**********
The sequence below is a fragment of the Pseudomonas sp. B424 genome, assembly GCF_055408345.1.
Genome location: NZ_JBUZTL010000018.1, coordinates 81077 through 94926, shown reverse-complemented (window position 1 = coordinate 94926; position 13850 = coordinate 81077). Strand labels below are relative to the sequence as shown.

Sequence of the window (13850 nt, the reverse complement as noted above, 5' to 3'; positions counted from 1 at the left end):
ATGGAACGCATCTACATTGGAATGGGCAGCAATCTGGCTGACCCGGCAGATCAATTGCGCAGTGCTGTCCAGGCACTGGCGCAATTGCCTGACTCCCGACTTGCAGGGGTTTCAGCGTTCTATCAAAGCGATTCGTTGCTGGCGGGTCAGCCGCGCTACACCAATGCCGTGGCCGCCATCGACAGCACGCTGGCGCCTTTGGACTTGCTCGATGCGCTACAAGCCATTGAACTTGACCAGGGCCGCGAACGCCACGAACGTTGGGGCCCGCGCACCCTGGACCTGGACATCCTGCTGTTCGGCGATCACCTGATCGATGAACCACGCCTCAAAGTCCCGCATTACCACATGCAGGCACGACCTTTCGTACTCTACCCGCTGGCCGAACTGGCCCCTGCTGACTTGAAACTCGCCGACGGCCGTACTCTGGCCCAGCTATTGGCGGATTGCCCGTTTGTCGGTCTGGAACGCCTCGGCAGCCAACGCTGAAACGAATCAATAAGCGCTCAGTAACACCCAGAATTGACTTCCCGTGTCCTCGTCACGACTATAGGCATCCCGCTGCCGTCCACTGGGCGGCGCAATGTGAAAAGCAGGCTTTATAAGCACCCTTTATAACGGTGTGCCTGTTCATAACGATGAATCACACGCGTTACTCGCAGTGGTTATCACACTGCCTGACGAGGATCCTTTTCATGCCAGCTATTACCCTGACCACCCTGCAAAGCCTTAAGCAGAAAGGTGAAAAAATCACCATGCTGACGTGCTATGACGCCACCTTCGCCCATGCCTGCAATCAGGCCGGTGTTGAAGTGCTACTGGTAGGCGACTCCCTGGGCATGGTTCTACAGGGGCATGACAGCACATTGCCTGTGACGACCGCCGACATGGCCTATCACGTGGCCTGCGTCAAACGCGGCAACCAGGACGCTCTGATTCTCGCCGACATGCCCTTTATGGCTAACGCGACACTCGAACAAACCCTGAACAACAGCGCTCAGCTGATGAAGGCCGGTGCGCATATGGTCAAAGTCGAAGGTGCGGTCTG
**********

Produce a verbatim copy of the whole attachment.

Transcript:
The sequence below is a fragment of the Pseudomonas sp. B424 genome, assembly GCF_055408345.1.
Genome location: NZ_JBUZTL010000018.1, coordinates 81077 through 94926, shown reverse-complemented (window position 1 = coordinate 94926; position 13850 = coordinate 81077). Strand labels below are relative to the sequence as shown.

Sequence of the window (13850 nt, the reverse complement as noted above, 5' to 3'; positions counted from 1 at the left end):
ATGGAACGCATCTACATTGGAATGGGCAGCAATCTGGCTGACCCGGCAGATCAATTGCGCAGTGCTGTCCAGGCACTGGCGCAATTGCCTGACTCCCGACTTGCAGGGGTTTCAGCGTTCTATCAAAGCGATTCGTTGCTGGCGGGTCAGCCGCGCTACACCAATGCCGTGGCCGCCATCGACAGCACGCTGGCGCCTTTGGACTTGCTCGATGCGCTACAAGCCATTGAACTTGACCAGGGCCGCGAACGCCACGAACGTTGGGGCCCGCGCACCCTGGACCTGGACATCCTGCTGTTCGGCGATCACCTGATCGATGAACCACGCCTCAAAGTCCCGCATTACCACATGCAGGCACGACCTTTCGTACTCTACCCGCTGGCCGAACTGGCCCCTGCTGACTTGAAACTCGCCGACGGCCGTACTCTGGCCCAGCTATTGGCGGATTGCCCGTTTGTCGGTCTGGAACGCCTCGGCAGCCAACGCTGAAACGAATCAATAAGCGCTCAGTAACACCCAGAATTGACTTCCCGTGTCCTCGTCACGACTATAGGCATCCCGCTGCCGTCCACTGGGCGGCGCAATGTGAAAAGCAGGCTTTATAAGCACCCTTTATAACGGTGTGCCTGTTCATAACGATGAATCACACGCGTTACTCGCAGTGGTTATCACACTGCCTGACGAGGATCCTTTTCATGCCAGCTATTACCCTGACCACCCTGCAAAGCCTTAAGCAGAAAGGTGAAAAAATCACCATGCTGACGTGCTATGACGCCACCTTCGCCCATGCCTGCAATCAGGCCGGTGTTGAAGTGCTACTGGTAGGCGACTCCCTGGGCATGGTTCTACAGGGGCATGACAGCACATTGCCTGTGACGACCGCCGACATGGCCTATCACGTGGCCTGCGTCAAACGCGGCAACCAGGACGCTCTGATTCTCGCCGACATGCCCTTTATGGCTAACGCGACACTCGAACAAACCCTGAACAACAGCGCTCAGCTGATGAAGGCCGGTGCGCATATGGTCAAAGTCGAAGGTGCGGTCTG